This year we’re having our first Easter Contest. We’re heading out with the horses in search for Easter Eggs. Each egg has a name in it, and one might be yours!
As much as Easter is a commercial enterprise with chocolate bunnies and candy eggs, the tradition of Easter is about 2000 years old and honors the sacrifice and resurrection of Jesus Christ. Sacrifice seems a harsh word, and in the case of Jesus it certainly was. In our modern times we are familiar with the word sacrifice and it generally has much lighter meanings.
Sacrifice: To give up something important for the sake of other considerations. – Oxford Language Dictionary
There are many things that we sacrifice in our daily lives. Helping out a friend with a construction project is an example. We sacrifice our time – and perhaps our own projects – to help out someone else. We don’t expect to receive anything in return.
I was in the pasture today with my old horse, Ty. He’s 28 this year and age, arthritis and neurological issues are taking their toll on him. His belly might betray any thoughts that he’s struggling, but he is. Sometimes, like this morning, I just hang out with him. Sometimes a massage; I have a good vibrating massage tool that he just loves. It might take up 30 minutes. It might take up an hour. I could have spent that time building trails or obstacles. I could be riding. I could be crossing something off the ever-growing to-do list.
But I didn’t do any of those things. I spent time with Ty instead. And Ty doesn’t thank me. He doesn’t do anything in return. But I can see that what I do brings him peace. He feels good. I’ve sacrificed my time and projects in order to make a horse feel good and comfortable and I expect nothing from him in return for it. It’s well beyond a simple duty of care.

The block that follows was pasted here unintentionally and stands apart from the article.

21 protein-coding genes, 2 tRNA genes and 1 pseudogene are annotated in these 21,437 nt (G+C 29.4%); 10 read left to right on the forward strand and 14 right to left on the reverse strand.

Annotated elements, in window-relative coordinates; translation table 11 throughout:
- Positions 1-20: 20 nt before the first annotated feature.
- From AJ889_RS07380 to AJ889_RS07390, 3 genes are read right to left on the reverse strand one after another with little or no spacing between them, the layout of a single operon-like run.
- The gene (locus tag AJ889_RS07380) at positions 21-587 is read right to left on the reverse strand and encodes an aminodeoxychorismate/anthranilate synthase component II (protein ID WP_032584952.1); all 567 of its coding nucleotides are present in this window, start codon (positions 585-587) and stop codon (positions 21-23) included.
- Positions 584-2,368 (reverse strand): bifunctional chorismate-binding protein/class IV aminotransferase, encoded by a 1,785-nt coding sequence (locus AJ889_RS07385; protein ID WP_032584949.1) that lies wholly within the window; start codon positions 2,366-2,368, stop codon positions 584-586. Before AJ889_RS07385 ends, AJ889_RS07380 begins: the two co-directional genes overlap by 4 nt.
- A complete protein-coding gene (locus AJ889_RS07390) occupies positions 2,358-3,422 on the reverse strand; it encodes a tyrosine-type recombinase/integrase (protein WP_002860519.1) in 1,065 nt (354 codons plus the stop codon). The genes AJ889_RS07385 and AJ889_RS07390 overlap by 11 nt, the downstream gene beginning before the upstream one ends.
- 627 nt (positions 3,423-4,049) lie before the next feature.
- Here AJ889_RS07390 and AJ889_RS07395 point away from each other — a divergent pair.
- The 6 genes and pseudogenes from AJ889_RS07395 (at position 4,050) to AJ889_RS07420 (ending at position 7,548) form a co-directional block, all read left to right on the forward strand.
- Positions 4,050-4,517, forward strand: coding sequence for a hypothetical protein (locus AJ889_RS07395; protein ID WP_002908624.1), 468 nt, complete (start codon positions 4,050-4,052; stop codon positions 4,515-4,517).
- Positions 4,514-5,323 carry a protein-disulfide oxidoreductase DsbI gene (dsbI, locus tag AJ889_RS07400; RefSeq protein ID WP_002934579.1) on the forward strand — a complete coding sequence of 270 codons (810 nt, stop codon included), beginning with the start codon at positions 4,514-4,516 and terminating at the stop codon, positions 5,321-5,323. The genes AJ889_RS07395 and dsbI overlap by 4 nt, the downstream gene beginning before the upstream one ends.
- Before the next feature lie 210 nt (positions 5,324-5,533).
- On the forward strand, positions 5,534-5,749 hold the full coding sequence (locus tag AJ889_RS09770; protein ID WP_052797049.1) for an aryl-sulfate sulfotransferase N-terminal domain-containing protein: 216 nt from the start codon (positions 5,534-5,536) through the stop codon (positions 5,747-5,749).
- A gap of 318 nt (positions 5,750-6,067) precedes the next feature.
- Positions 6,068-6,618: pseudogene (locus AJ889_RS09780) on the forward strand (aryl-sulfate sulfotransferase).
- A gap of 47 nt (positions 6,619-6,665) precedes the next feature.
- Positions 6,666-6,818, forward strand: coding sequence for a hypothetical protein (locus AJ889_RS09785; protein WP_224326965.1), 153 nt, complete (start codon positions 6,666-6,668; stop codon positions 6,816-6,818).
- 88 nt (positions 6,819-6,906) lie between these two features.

I think that we have an intrinsic need to care and nurture. And meeting that need allows us to replenish our mental and emotional energy. Because when I spend time with Ty, I feel good because he feels good. Ty is exceptional in his ability to create peace in his space. It’s why the other horses gravitate to him. And to bask in that for a while is somewhat of an emotional necessity for me.
As I was riding Chip yesterday I was thinking about how a successful relationship with a horse involves a lot of tough sacrifices. Who hasn’t sacrificed nights of sleep, walking a colicing horse or dealing with an injury? We change and cancel our plans with other people when our horses require our help. When we train we put aside our ego and set aside our desires to have things work perfectly for us. I’ve had it happen many times where I’ve caught and saddled a horse to go work on something I’ve been excited about but then entirely changed plans because the horse needed something else in that moment.
Sacrifice is not for ourselves. It’s for the benefit of others. Acts that are entirely selfless. Those choices are not always easy, but they are gratifying to our sense of morals and values. Helping, protecting, taking time to understand and listen instead of arguing.
As Chip and I traversed the trails, I thought about how the fundamental pillars of our style of horsemanship are tied to sacrifice. How training a horse is not so much training as it is discovering and meeting their individual needs. Needs that might change from moment to moment. And in that pursuit, we commit ourselves entirely to the success of the horse.
When we work to have our horse achieve greatness, we share in that with them. As partners. And don’t doubt for a minute that our horses know when we’re working to assist and meet their needs. Many horses will try their best when our focus is to support them and quit when they realize we’re rooted in our own ego. One of the biggest realizations I think we can have as horsepeople is this:
What we ultimately achieve with a horse is a product of the effort we expend focusing on their success instead of our own.
Sacrifices we make don’t generally produce immediate, obvious results. But the end product -what we achieve for our horses and ultimately mankind – can be astounding. And often we only see that when we look back on our lives. In the moment they’re sacrifices…but in time they become monuments.
Today in our equine Easter Egg hunt, we spent time with each of the horses. It was a lot of fun and a lot of laughs and the horses shared in all of that. Did we get any work done on the ranch? No. Did we get any training or riding done with the horses? No. Did we enjoy ourselves with our horses? You bet. And I hope that, as you watch this video, you can laugh along with us.
Have a look at the video (click to play it). If your name was drawn by one of our horses, get in touch. You’ve won a free pass to the Horsemanship LIVE! Show AND a video of your choice from our Premium Video Library.
Happy Easter from Amazing Horse Country